Deryane Tadd, owner of womenswear indie The Dressing Room in St Albans, which also has a transactional website, says Chapman is largely right to say that. “I agree with Tom in principle - smaller retailers don’t need to invest as much as Matches, but a transactional site does take a lot of resource in terms of time, money and staff,” she says.

“I made the decision 18 months ago to invest in online rather than open a new store, and over the past two years have put about £150,000 into it. Currently, online generates about 20% of our total sales and my aim is to increase this to 35% to 40% over the next 12 months. The long-term goal is for online to make as much as the store in five years’ time, so I don’t see Tom’s ambitions of 80% online sales as unrealistic.”

Tadd also advises indies to focus on the details of operating an online business. “Many retailers assume they are going to make millions once they go online but online shopping means people will shop around and retailers need to invest in things such as Google AdWords and affiliates to ensure they are seen by customers. It’s not just about making a pretty site,” she says.

“A rubbish website will give a bad impression of the business so if retailers don’t have the resource to invest, they should still have an online presence but keep it to a postcard site that says who they are and what they do.”

It’s a difficult balance. And it doesn’t stop with the back-end system. For Chapman, this is just the start. Once the platform has launched in September, Chapman will move on to phase two of his plan. “The biggest thing for us is personalisation. It’s not about blanket messaging, but personalised communication to our customers showing we understand not only their shopping patterns but also their lifestyle.” The site will become mobile optimised from September, with iPhone and iPad apps, and the use of GPS, as part of a multi-channel focus, to follow.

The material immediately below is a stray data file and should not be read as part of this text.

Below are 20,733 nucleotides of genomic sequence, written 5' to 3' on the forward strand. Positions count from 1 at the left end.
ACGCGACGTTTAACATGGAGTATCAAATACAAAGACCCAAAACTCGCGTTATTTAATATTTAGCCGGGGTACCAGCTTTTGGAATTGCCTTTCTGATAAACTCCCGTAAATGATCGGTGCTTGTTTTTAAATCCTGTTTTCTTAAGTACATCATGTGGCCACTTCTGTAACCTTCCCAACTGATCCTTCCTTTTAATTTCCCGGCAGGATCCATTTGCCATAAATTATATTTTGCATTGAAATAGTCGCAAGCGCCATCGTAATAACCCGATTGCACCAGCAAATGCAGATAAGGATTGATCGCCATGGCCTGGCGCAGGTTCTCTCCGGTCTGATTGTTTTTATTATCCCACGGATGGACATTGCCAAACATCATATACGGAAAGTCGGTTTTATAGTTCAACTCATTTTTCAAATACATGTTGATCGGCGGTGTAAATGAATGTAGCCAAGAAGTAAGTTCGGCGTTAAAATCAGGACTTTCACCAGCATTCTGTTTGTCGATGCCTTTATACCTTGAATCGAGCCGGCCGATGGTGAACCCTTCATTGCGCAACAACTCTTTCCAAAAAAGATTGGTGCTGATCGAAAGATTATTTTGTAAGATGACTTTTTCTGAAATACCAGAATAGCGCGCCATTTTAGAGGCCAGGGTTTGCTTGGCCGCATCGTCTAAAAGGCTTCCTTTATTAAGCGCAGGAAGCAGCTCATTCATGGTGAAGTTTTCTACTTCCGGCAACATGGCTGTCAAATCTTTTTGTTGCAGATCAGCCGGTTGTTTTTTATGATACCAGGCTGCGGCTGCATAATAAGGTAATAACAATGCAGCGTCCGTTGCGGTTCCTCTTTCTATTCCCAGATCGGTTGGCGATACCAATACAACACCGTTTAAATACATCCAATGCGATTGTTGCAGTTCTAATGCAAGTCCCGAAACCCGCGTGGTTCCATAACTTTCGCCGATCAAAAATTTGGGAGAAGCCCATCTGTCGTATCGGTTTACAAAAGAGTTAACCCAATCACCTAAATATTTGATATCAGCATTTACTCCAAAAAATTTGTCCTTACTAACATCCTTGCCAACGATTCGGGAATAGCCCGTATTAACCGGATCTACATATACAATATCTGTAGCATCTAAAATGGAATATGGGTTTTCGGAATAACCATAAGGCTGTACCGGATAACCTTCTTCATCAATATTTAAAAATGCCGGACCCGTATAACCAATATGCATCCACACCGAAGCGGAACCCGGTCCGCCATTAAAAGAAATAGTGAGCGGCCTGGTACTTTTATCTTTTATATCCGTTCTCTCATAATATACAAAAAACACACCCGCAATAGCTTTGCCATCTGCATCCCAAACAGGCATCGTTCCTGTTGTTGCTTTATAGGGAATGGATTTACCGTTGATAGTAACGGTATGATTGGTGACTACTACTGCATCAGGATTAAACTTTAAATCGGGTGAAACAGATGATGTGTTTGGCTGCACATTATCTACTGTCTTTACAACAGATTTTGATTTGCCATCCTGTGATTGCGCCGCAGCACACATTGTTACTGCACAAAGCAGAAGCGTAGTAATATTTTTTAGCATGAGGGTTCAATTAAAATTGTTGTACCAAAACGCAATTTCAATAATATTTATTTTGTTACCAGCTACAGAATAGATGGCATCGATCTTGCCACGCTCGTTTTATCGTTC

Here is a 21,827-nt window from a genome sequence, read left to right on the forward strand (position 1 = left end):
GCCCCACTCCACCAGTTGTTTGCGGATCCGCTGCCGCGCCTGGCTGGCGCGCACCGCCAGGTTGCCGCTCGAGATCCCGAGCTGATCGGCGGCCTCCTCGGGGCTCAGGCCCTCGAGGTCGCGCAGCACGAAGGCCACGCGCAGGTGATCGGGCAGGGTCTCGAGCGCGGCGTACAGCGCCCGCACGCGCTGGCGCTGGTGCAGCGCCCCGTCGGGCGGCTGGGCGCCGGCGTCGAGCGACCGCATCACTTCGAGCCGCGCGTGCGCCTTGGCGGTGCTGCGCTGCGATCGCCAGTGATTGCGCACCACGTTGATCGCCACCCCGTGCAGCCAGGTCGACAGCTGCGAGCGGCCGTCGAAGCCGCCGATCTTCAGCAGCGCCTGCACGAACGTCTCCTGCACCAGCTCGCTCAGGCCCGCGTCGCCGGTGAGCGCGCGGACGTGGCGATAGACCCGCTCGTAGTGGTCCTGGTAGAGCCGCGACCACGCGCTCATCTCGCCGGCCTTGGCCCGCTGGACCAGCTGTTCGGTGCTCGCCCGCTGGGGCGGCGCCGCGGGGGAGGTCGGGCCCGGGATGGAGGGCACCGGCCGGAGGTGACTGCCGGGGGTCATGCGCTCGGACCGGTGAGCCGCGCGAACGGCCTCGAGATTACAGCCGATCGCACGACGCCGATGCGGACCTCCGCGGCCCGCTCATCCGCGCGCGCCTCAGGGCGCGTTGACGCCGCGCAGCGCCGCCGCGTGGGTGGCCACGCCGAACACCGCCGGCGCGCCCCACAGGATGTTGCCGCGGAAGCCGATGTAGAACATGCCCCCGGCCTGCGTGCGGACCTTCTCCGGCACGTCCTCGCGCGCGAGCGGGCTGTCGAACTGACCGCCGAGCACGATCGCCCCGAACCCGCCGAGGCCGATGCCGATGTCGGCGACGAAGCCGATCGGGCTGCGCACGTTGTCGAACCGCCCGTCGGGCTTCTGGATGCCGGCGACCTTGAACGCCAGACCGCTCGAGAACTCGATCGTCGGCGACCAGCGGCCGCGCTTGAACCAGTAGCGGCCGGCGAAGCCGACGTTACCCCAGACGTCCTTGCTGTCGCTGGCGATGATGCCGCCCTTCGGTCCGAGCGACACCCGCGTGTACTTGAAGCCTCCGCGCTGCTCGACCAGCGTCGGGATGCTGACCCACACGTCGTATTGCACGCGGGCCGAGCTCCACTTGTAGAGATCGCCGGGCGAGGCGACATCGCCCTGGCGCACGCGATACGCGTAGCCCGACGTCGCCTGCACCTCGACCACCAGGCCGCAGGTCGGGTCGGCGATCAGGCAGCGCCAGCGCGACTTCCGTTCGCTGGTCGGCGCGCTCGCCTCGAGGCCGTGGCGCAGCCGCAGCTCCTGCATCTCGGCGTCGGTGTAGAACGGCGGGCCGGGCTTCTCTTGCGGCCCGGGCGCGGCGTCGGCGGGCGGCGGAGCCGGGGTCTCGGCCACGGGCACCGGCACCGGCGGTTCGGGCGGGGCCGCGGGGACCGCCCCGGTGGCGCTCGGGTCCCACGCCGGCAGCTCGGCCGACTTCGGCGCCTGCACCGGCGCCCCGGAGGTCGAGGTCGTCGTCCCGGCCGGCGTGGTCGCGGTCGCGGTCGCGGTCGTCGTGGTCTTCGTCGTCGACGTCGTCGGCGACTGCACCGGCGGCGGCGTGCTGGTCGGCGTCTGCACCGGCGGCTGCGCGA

The Matches editorial team will also grow in the next 12 months. Chapman plans to grow this team from 12 to 20 and give the site a personalised feel through editorial and video content.

The personal touch

He also wants to improve the checkout process online, opening it up to international customers. “If a customer lives in the UK but wants to pay in euros then I want to let them. I want to allow the customer to shop in whatever way they want to.”

This message of personalisation goes beyond the online business. Within the next month, Chapman’s new venture, Matches No. 23, on Welbeck Street in London, will be open for business. This is a private shopping division that will allow customers privacy to shop and also experience a personalised edit of product before they arrive, all with the aim of increasing the customer experience. Dinners and events will also be held in the townhouse.

“Customers will be able to phone to book an appointment and know that a tailored selection of product will be available when they arrive,” Chapman explains. “Matches is all about London eccentricity and the townhouse will emulate that brand ethos.”

Matches will document the progress of its online platform launch in a Webwatch series in Drapers, starting later this month.

For a Q&A with Tom Chapman, visit


2011 Launches new online platform and Matches No. 23
2008 Matches in Marylebone opens
2007 Launch of
2006 First Diane von Furstenberg franchise opens
2001 Matches in Notting Hill opens
2000 Second men’s store and Matches Spy open in Wimbledon
1997 Matches opens in Richmond
1992 First MaxMara franchise opens
1989 First Matches menswear store opens in Wimbledon
1987 Matches debuts in Wimbledon